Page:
If you’re in the market for an accounting job, you’ve likely spent a good deal of time researching potential employers and preparing for job interviews. What you might not have considered, however, is what you should do after the interview. That’s right– the interview process doesn’t end when you walk out the door at the conclusion of your meeting with the hiring manager. In fact, the way you follow-up– or neglect to–can potentially make or break you as a candidate. Consider the following five tips for following up after your next interview:
Follow-up in a timely manner. The best time to follow-up after an interview is the same day the interview occurred– and always within 24 hours. Many candidates hesitate to follow-up right away, fearing that they will seem pushy or overly aggressive. But waiting a week or more to follow-up might actually be counter-productive to your cause. So, when you get home from your interview, jot down some notes and collect your thoughts. Then, follow-up before the end of the day. Both handwritten notes and emails are acceptable forms of follow-up; which method of communication you chooseshould be based on the culture of the company you interviewed with. For example, a handwritten note might be a good choice for a small, family owned business. Alternatively, an email might prove more appropriate for a large IT firm.
Be concise. The last thing a recruiter or hiring manager wants to read is an essay about why they should hire you. Your follow-up should be concise– no more than three paragraphs at most. What should your note include? A good rule of thumb is to thank the interviewer for his time and reiterate your interest in the position in the first paragraph. Use the second paragraph to briefly discuss how your strengths make you a good match for the job. Finally, in the third paragraph, clarify anything you feel was unclear or left unsaid during the interview.
Personalize the follow-up. While it’s okay to have a general template to use for following up after job interviews, it’s important to personalize your notes to each recruiter or hiring manager. Avoid lines like “to whom it may concern”; make sure to jot down the names of everyone you meet with during your interview so that you can include them in your follow-up later. To avoid sending a generic follow-up, mention specific details you discussed with the interviewer in your note.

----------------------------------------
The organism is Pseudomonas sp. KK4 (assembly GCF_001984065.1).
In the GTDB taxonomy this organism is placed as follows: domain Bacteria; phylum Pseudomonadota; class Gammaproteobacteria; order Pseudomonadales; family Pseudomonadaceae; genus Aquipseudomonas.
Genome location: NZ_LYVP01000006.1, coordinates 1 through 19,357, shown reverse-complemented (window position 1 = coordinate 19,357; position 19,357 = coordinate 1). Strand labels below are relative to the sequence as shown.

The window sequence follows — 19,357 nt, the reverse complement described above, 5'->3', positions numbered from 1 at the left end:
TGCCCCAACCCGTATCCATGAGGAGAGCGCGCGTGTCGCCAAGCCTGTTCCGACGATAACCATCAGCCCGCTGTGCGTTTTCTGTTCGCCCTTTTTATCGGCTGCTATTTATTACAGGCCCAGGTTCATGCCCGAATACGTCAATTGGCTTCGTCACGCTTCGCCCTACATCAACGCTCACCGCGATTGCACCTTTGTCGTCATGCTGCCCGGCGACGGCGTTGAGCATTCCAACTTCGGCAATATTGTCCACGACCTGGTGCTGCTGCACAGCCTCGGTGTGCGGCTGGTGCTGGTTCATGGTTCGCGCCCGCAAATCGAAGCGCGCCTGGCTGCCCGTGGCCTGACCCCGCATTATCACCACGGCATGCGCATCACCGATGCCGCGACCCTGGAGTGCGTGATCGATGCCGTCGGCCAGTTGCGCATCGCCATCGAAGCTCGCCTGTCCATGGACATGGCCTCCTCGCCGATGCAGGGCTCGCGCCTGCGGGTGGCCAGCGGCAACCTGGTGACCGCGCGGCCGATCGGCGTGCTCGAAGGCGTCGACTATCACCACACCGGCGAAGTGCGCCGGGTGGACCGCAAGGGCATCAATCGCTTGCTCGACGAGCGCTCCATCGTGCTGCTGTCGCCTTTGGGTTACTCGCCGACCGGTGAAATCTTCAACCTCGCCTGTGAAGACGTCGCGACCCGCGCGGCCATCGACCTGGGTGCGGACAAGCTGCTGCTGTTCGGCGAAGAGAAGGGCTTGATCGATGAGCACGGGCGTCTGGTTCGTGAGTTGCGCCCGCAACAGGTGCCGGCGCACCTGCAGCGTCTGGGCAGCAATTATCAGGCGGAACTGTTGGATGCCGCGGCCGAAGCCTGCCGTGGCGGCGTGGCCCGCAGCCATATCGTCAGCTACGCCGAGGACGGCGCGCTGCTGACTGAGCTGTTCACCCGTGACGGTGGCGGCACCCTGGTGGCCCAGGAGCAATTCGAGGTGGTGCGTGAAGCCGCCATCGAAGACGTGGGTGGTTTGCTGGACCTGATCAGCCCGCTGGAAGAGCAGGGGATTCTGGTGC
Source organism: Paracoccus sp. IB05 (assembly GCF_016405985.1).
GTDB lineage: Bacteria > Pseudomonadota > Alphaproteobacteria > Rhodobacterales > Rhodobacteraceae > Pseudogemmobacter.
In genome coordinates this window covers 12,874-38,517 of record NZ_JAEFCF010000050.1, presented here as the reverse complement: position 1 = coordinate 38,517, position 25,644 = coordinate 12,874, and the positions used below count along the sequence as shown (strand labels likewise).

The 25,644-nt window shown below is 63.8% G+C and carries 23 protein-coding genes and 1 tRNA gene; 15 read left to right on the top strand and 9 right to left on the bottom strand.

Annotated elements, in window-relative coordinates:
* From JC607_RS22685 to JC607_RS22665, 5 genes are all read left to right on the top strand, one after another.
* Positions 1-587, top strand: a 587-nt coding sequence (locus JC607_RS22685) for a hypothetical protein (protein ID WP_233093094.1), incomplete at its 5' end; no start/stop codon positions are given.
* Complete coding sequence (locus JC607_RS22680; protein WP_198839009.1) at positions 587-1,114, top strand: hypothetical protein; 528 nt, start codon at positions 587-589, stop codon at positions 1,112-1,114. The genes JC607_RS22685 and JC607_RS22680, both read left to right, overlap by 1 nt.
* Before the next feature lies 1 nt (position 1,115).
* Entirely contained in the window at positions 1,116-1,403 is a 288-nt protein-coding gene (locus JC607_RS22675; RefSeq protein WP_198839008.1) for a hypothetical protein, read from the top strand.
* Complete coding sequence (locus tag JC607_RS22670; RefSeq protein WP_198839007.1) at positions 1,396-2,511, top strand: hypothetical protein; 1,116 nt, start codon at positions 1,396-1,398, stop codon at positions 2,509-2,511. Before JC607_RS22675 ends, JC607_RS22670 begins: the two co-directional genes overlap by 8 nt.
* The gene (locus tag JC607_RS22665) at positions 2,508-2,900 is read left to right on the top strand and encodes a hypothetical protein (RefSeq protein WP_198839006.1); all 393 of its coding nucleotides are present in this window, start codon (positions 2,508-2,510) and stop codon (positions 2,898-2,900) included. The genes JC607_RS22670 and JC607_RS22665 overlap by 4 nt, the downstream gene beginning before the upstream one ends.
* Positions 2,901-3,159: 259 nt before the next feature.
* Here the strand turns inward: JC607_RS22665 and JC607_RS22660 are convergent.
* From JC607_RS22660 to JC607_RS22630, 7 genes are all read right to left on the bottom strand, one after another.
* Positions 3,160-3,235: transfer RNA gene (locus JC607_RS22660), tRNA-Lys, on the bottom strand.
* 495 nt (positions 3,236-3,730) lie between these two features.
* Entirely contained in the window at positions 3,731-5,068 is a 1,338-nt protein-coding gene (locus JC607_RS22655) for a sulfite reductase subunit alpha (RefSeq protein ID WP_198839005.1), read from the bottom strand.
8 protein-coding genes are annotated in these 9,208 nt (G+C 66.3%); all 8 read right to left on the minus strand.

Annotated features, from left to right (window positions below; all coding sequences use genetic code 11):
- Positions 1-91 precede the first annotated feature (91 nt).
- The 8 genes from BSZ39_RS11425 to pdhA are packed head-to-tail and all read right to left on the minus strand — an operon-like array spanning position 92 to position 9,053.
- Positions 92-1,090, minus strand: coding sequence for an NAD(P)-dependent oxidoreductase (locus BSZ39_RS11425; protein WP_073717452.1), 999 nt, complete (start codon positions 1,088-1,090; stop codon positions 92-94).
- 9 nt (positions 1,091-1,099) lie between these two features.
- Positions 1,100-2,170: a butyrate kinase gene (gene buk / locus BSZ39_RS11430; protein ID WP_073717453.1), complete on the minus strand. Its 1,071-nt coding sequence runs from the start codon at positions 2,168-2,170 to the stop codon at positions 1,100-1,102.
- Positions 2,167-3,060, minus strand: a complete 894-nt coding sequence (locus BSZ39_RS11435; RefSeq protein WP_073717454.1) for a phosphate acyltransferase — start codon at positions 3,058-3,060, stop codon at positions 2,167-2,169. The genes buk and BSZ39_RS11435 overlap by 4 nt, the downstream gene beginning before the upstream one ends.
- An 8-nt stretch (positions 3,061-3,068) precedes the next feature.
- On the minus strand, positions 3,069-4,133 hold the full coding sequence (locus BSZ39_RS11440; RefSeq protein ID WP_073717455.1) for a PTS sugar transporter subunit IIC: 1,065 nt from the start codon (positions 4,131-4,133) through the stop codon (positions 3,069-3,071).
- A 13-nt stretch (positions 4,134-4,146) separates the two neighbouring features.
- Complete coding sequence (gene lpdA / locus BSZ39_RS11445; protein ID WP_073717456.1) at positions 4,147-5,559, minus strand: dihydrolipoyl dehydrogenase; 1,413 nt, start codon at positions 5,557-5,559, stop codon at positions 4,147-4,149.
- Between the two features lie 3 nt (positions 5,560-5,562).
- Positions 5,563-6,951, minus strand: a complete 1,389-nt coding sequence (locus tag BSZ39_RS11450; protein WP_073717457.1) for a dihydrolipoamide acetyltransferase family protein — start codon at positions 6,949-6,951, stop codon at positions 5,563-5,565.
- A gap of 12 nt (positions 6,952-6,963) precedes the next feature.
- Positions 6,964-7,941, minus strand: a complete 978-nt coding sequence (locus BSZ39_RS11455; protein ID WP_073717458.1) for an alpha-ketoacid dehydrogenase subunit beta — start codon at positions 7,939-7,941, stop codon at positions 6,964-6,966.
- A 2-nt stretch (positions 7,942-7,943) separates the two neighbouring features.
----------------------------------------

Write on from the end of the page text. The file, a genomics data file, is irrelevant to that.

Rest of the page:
Avoid common mistakes. A surefire way to eliminate yourself as a serious candidate for the position is to send a follow-up note littered with mistakes. What, specifically, should you avoid sending in your follow-up message? Avoid using emoticons and excessive exclamation marks. Spelling and grammatical errors also won’t score you any points with a hiring manager either. Finally, avoid any negativity in your follow-up– including referencing a former employer in a negative way.
Give it time. Yes, you should follow-up within a day, but then it’s time to sit back and play the waiting game. Often, a hiring manager will let you know a general timeframe that you should expect to hear back from him; if that’s not mentioned during your interview, ask about a timeframe in your follow-up message. Avoid contacting the interviewer again until after that timeframe has passed– and it’s often a good idea to tack on a brief grace period at the conclusion of the designated timeframe before reaching out. If you contact the hiring manager before then, you risk appearing desperate and pushy.
If you’re in the market for an accounting job in the San Diego area, contact us today. We are a boutique staffing firm specializing in accounting, finance, and administrative positions. Let us help you find the perfect match for your skills and experience!